Common insecticide is more harmful to aquatic ecosystems than previously thought

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The insecticide fipronil and some of the compounds it degrades to are more toxic to aquatic insects, such as mayflies and stoneflies, than previously estimated, reports a new study from the USGS Regional Stream Quality Assessment.

The insecticide fipronil was detected in 22% of 444 small streams sampled across five major US regions; where fipronil was detected it was commonly at concentrations likely to be toxic to the most sensitive species.

USGS researchers investigated fipronil toxicity using “mesocosms” in which natural communities of bottom-dwelling organisms were relocated from a pristine stream to a laboratory setting and exposed for 30 days to water containing fipronil, one of its four degradates, or no insecticide at all. The goal was to determine at what concentrations each fipronil compound is toxic to the myriad organisms that live in streams, and to determine how fipronil compounds affect the way such aquatic communities function.

Fipronil is widely used to control ants, termites, fleas, and many other insects and for seed treatment of corn. Until now, information on aquatic life responses to the insecticide fipronil has been limited to a few species and to short exposures of a few days.  Concentrations of fipronil compounds determined to be toxic by the new mesocosm study are 3 to 2,600 times lower than those reported in the literature, depending on the fipronil compound, in part because of the scarcity of published data. The study also was able to determine a “benign” level of fipronil compounds, that is, the combined concentration unlikely to be toxic to 95% of species. Finally, the researchers found that higher concentrations of fipronil compounds decreased the diversity of species present, altered when juvenile aquatic insects changed into terrestrial flying adults, and disrupted the food web.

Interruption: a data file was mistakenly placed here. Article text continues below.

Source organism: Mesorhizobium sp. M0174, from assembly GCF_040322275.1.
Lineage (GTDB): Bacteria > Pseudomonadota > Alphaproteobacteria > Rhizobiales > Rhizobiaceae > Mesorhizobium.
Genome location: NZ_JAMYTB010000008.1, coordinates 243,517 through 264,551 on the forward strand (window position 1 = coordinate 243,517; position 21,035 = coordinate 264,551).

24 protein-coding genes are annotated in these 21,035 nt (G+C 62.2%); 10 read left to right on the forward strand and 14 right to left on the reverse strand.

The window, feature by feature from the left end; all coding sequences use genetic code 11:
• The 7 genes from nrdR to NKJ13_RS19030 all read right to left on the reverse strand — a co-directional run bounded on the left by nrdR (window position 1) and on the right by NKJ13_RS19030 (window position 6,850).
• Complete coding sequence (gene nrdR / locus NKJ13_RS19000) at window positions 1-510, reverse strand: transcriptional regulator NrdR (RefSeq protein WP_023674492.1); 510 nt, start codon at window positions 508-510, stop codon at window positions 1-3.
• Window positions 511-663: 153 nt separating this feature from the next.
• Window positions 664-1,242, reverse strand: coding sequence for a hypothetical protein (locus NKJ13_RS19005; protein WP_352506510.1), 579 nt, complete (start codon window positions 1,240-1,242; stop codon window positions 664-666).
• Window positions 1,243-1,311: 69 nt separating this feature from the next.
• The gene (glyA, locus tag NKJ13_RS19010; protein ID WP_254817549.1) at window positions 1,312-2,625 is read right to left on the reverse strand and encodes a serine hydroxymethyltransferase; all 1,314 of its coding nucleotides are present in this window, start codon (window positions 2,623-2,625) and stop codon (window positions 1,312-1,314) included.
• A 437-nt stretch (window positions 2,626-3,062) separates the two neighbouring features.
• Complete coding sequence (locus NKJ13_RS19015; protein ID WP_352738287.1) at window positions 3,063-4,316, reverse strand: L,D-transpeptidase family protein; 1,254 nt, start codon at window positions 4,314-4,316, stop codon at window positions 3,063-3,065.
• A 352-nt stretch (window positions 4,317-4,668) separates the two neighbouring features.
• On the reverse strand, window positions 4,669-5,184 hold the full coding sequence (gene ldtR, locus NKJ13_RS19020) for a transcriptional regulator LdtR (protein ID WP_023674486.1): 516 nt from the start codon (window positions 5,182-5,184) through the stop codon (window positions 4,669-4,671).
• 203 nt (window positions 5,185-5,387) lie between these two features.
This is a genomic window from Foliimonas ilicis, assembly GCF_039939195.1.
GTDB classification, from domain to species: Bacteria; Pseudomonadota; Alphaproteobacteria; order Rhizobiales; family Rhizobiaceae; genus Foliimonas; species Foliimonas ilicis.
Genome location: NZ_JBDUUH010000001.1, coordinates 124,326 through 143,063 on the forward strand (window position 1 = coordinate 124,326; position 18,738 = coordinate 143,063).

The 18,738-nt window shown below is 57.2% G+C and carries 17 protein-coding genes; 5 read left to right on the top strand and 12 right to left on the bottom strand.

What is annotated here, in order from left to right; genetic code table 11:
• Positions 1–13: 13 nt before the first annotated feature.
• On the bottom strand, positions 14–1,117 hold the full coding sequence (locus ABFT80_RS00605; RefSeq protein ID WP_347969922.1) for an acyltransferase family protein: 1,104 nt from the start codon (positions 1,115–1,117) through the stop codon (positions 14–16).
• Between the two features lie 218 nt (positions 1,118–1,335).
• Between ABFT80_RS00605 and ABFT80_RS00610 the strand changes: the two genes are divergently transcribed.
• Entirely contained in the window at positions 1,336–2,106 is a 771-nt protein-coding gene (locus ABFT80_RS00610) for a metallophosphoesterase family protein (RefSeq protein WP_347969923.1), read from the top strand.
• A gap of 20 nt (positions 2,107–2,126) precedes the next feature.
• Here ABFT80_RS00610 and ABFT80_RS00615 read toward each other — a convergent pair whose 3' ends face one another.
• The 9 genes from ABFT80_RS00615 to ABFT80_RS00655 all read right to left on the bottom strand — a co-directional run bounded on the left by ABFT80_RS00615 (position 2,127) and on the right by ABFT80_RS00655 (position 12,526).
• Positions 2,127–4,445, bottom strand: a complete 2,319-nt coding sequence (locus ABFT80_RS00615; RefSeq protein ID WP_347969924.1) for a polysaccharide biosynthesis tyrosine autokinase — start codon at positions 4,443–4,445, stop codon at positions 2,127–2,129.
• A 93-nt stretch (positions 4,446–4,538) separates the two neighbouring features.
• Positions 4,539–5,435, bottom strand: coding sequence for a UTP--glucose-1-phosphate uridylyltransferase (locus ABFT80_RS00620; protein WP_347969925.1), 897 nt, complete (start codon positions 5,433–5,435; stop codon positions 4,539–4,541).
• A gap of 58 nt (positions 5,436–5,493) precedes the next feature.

18% of the streams sampled nationally had fipronil compound concentrations, averaged over a 4-week sampling period, that exceeded the benign level determined by the mesocosm experiment. In the Southeast, where fipronil was detected more frequently than in the other four regions, 52% of streams sampled had fipronil compound concentrations that exceeded the benign level. Additionally, stream biodiversity in four of the five regions decreased with an increase in the concentration of fipronil compounds, indicating that fipronil compounds may be contributing to a decrease in stream biodiversity.

This study is the second in a series of three mesocosm studies that investigate the effects of commonly used insecticides—bifenthrin, fipronil, and imidacloprid—on aquatic communities. These three insecticides were chosen for the studies because they were those that occurred most frequently at potentially toxic levels and that showed associations with impaired aquatic communities studied in the Regional Stream Quality Assessment.

Citation:  J. L. Miller, T. S. Schmidt, P. C. Van Metre, B. J. Mahler, M. W. Sandstrom, L. H. Nowell, D. M. Carlisle, P. W. Moran, Common insecticide disrupts aquatic communities: A mesocosm to field ecological risk assessment of fipronil and its degradates in U.S. streams. Sci. Adv. 6, eabc1299 (2020). DOI: 10.1126/sciadv.abc1299

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